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Situational awareness: Enterprise collaboration platform Slack has raised $427 million in new Series H funding at a valuation north of $7.1 billion. Axios' Dan Primack explains that it's a big deal because while Slack is massive and has subsumed some rivals, this new money reflects how competition is intensifying from deep-pocketed incumbents like Facebook and Microsoft.
FiftyThree is best known for its sketching app, Paper. Photo: FiftyThree
Subscriptions are the wave of the future for the mobile software industry, but they are by no means a panacea.
Case in point: FiftyThree, which is the well-regarded maker of apps like Paper and Paste, shifted to a subscription model but nonetheless couldn't turn the corner as an independent company. The company announced today it has sold its assets to WeTransfer, a 10-year-old company specializing in online file transfers.
Why it matters: Subscriptions to mobile apps offer developers a more predictable flow of revenue, and even the possibility of more total revenue over time. However, users remain wary of paying for consumer software, especially mobile titles, and even those who are comfortable with them may feel subscription overload as they pile up.
The details: It's not clear how much FiftyThree investors are getting. Terms were not disclosed and FiftyThree CEO Georg Petschnigg declined to say whether the assets were valued higher or lower than in the company's last investment round. FiftyThree has raised more than $45 million in venture funding, per Crunchbase.
The big picture: In general, subscriptions can help developers better plan the lifecycle of products and what features to add.
"Predictability of revenue is certainly a big driver for subscriptions."— Carolina Milanesi, analyst, Creative Strategies
However, some categories seem to be more lucrative than others. "I have seen apps in health and fitness and education/learning use subscriptions quite successfully," Milanesi tells Axios, pointing to areas like language courses as well as apps for drawing/painting, cooking, exercise, weight loss or those for learning an instrument.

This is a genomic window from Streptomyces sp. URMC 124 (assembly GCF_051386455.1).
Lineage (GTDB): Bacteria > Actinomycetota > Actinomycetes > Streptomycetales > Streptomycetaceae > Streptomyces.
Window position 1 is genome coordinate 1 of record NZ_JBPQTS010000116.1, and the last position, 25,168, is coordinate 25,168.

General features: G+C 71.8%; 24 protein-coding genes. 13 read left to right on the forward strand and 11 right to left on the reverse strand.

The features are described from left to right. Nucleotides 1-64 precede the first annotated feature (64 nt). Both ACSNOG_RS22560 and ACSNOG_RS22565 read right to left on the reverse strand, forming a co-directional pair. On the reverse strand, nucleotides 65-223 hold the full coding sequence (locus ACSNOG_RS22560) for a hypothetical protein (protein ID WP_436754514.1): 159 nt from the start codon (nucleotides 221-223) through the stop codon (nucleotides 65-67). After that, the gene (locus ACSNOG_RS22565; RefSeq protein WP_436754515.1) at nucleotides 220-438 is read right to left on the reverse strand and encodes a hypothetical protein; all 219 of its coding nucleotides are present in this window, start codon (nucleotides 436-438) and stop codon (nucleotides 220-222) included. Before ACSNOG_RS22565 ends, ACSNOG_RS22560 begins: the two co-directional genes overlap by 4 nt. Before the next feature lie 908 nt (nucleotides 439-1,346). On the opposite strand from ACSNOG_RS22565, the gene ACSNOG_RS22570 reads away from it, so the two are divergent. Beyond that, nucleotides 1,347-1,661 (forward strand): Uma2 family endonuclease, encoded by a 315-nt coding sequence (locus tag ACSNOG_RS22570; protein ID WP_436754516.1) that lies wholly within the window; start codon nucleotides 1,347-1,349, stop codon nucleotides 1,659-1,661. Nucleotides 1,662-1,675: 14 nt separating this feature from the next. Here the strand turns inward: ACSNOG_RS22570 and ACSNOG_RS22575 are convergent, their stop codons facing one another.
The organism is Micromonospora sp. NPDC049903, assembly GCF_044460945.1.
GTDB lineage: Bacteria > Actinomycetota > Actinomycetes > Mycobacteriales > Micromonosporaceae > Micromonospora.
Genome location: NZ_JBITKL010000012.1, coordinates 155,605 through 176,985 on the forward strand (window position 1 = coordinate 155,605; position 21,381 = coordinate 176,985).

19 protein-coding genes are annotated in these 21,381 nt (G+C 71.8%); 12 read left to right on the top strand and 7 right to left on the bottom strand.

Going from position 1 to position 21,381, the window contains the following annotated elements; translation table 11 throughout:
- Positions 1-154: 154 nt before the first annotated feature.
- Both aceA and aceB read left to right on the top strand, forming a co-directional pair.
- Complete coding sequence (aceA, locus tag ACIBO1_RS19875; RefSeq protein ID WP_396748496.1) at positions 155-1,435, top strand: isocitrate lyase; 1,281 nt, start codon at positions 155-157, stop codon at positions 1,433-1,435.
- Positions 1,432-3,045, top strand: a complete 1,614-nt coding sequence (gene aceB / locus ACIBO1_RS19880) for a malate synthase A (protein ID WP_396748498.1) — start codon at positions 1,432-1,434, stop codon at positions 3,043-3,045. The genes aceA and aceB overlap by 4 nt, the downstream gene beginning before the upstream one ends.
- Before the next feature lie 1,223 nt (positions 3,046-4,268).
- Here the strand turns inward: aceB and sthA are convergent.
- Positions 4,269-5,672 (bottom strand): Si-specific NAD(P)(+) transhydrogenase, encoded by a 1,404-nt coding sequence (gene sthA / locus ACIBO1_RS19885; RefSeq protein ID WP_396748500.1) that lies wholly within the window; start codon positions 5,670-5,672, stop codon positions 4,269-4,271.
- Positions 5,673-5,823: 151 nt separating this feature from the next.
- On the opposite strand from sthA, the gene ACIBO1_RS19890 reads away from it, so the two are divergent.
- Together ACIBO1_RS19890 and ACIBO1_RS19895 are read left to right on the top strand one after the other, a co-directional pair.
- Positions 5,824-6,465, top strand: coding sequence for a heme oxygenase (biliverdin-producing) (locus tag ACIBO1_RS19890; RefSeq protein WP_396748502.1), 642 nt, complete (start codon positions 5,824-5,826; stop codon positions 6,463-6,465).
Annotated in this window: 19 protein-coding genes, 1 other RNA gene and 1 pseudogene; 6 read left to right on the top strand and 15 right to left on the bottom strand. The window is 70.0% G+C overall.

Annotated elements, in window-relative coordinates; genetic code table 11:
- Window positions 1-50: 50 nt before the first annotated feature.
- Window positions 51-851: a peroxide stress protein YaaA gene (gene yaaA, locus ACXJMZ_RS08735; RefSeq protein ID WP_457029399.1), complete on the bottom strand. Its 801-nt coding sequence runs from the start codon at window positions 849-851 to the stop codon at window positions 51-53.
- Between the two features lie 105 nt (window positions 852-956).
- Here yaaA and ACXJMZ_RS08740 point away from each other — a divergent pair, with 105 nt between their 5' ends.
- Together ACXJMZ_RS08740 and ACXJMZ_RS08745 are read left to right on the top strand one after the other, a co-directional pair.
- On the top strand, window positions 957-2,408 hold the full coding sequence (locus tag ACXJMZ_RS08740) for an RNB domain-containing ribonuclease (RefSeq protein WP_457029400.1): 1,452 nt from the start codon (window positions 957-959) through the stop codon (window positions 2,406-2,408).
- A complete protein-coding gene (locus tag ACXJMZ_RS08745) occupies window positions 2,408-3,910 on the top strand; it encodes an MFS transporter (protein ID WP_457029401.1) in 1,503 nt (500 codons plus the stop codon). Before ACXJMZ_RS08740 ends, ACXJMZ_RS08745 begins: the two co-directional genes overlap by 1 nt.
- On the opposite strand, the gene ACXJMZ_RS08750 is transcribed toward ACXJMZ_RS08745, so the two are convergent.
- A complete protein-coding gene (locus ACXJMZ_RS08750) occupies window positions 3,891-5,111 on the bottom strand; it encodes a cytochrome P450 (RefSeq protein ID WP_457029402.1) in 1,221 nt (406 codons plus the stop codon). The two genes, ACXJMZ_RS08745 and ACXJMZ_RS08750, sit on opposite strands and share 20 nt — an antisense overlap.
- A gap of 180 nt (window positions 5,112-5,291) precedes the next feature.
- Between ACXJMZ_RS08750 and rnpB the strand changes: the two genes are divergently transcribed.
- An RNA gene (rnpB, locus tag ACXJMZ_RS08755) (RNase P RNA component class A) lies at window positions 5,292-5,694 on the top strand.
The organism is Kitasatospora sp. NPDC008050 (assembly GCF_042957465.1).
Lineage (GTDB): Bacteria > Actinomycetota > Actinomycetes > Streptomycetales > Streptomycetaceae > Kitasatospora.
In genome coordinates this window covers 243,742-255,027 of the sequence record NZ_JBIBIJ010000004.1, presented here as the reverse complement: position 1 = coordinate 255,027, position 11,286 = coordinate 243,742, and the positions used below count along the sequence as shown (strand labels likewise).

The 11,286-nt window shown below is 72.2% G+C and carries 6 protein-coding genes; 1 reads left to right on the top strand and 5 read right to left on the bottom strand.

Creative Strategies recently asked consumers what would make them subscribe to an app. Here's what they found:
The bottom line: Software producers face the same cruel economics of abundance that media producers have been coping with since the advent of digital distribution. When there's plenty of "good enough" products available for free, it's hard to get people to pony up money, even for superior offerings.
Russian hackers continue to take aim at U.S. politics. Among the targets this time were conservative think tanks that have broken ranks with President Trump and promoted democracy in Russia, according to the New York Times.
Driving the news: Microsoft recently seized 6 potential phishing domains associated with the Kremlin-backed hackers Fancy Bear, which had tampered with the 2016 election and likely intended to target 2 conservative groups and the U.S. Senate. It appears Microsoft shut down the domains before they were ever actively used.
Why it matters: Spies have infiltrated legislative bodies and political groups from time immemorial, usually for boring reasons, like getting an edge in trade negotiations. But Russia's mass public dumping of stolen documents in 2016 broke the norms of espionage.
Be smart: The targeting of conservatives shows that Russia remains interested in gathering information on all sides. Prior to the 2016 elections, Russia hacked both Democrats and Republicans, yet only released files that harmed Democrats. Microsoft's moves suggest that Russia continues to hack both sides of the aisle.
Go deeper: Axios' Joe Uchill has more here.
Illustration: Sarah Grillo/Axios
CoinDesk is the hottest digital media startup that most people haven't heard of, generating around $20 million in revenue through the first seven months of 2018. It's also profitable, Axios' Kia Kokalitcheva reports.
The bottom line: Three years ago the business was sold for just $500,000, but that was before cryptocurrencies and blockchain went mainstream. Its revenue has since grown tenfold, with a significant portion coming from an expanding events business. Its annual Consensus conference had 8,500 attendees in 2018, up from 625 in its 2015 debut.
CoinDesk was born in May 2013 as the brainchild of entrepreneur and investor Shakil Khan, who had been interested in bitcoin and wanted a simple site to track news and pricing data about the cryptocurrency.
“When we first launched CoinDesk, the goal was simply to supply the market with accurate and reliable information on digital currency,” Khan tells Axios. “As the community increasingly looked to us for the latest industry developments and our perspective on them, building a media business around that based also on data and events felt very organic.”
Yes, but: CoinDesk remains exposed to cryptocurrency's volatile cycles, including the recent fall in bitcoin prices.
Go deeper: Kia has more here.
More than a dozen companies, including Google, Apple and IBM, are no longer requiring applicants to have college degrees, CNBC reports.
Why it matters: Many jobs have historically required employees to hold college degrees even if they're not relevant or needed. This is connected to an effort to improve diversity and make it easier for those who attend coding boot camps or pursue other non-traditional college paths to be hired.
Photo: Ina Fried/Axios
Monday was our son's first day of kindergarten. Congrats Harvey!